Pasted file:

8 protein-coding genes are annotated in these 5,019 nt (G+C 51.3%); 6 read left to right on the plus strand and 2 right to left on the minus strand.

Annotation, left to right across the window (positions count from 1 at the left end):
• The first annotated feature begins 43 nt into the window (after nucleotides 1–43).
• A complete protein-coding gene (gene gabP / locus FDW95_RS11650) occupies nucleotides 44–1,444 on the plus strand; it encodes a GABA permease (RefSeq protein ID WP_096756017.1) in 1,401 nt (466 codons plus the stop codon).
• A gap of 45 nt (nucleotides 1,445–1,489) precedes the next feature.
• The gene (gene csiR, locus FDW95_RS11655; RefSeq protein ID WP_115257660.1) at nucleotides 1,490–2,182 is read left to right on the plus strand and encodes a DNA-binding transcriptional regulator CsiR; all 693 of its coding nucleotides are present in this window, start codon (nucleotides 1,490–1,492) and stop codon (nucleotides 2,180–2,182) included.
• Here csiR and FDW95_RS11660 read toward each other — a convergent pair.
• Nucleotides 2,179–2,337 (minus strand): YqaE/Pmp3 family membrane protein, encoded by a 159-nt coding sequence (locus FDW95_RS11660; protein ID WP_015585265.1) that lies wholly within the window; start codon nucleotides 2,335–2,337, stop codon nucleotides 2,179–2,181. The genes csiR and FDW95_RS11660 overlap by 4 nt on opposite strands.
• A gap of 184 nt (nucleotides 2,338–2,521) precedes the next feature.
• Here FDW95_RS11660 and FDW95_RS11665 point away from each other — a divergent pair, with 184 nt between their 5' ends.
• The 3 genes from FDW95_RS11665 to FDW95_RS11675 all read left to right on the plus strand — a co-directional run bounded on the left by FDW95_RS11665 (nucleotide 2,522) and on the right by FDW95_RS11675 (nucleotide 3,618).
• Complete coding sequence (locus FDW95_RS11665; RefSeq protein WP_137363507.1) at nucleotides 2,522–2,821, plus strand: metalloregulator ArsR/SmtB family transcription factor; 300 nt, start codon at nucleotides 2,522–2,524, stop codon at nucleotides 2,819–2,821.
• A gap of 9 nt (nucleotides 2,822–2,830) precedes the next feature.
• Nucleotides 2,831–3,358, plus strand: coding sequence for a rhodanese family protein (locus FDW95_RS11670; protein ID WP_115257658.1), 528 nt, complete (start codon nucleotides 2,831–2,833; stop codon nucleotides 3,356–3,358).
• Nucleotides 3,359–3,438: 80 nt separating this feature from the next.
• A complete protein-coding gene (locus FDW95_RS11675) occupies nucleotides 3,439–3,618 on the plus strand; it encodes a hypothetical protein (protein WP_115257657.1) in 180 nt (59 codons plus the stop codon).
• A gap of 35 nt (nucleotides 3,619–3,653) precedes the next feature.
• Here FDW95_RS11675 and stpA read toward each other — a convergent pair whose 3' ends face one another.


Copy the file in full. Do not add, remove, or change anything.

8 protein-coding genes are annotated in these 5,019 nt (G+C 51.3%); 6 read left to right on the plus strand and 2 right to left on the minus strand.

Annotation, left to right across the window (positions count from 1 at the left end):
• The first annotated feature begins 43 nt into the window (after nucleotides 1–43).
• A complete protein-coding gene (gene gabP / locus FDW95_RS11650) occupies nucleotides 44–1,444 on the plus strand; it encodes a GABA permease (RefSeq protein ID WP_096756017.1) in 1,401 nt (466 codons plus the stop codon).
• A gap of 45 nt (nucleotides 1,445–1,489) precedes the next feature.
• The gene (gene csiR, locus FDW95_RS11655; RefSeq protein ID WP_115257660.1) at nucleotides 1,490–2,182 is read left to right on the plus strand and encodes a DNA-binding transcriptional regulator CsiR; all 693 of its coding nucleotides are present in this window, start codon (nucleotides 1,490–1,492) and stop codon (nucleotides 2,180–2,182) included.
• Here csiR and FDW95_RS11660 read toward each other — a convergent pair.
• Nucleotides 2,179–2,337 (minus strand): YqaE/Pmp3 family membrane protein, encoded by a 159-nt coding sequence (locus FDW95_RS11660; protein ID WP_015585265.1) that lies wholly within the window; start codon nucleotides 2,335–2,337, stop codon nucleotides 2,179–2,181. The genes csiR and FDW95_RS11660 overlap by 4 nt on opposite strands.
• A gap of 184 nt (nucleotides 2,338–2,521) precedes the next feature.
• Here FDW95_RS11660 and FDW95_RS11665 point away from each other — a divergent pair, with 184 nt between their 5' ends.
• The 3 genes from FDW95_RS11665 to FDW95_RS11675 all read left to right on the plus strand — a co-directional run bounded on the left by FDW95_RS11665 (nucleotide 2,522) and on the right by FDW95_RS11675 (nucleotide 3,618).
• Complete coding sequence (locus FDW95_RS11665; RefSeq protein WP_137363507.1) at nucleotides 2,522–2,821, plus strand: metalloregulator ArsR/SmtB family transcription factor; 300 nt, start codon at nucleotides 2,522–2,524, stop codon at nucleotides 2,819–2,821.
• A gap of 9 nt (nucleotides 2,822–2,830) precedes the next feature.
• Nucleotides 2,831–3,358, plus strand: coding sequence for a rhodanese family protein (locus FDW95_RS11670; protein ID WP_115257658.1), 528 nt, complete (start codon nucleotides 2,831–2,833; stop codon nucleotides 3,356–3,358).
• Nucleotides 3,359–3,438: 80 nt separating this feature from the next.
• A complete protein-coding gene (locus FDW95_RS11675) occupies nucleotides 3,439–3,618 on the plus strand; it encodes a hypothetical protein (protein WP_115257657.1) in 180 nt (59 codons plus the stop codon).
• A gap of 35 nt (nucleotides 3,619–3,653) precedes the next feature.
• Here FDW95_RS11675 and stpA read toward each other — a convergent pair whose 3' ends face one another.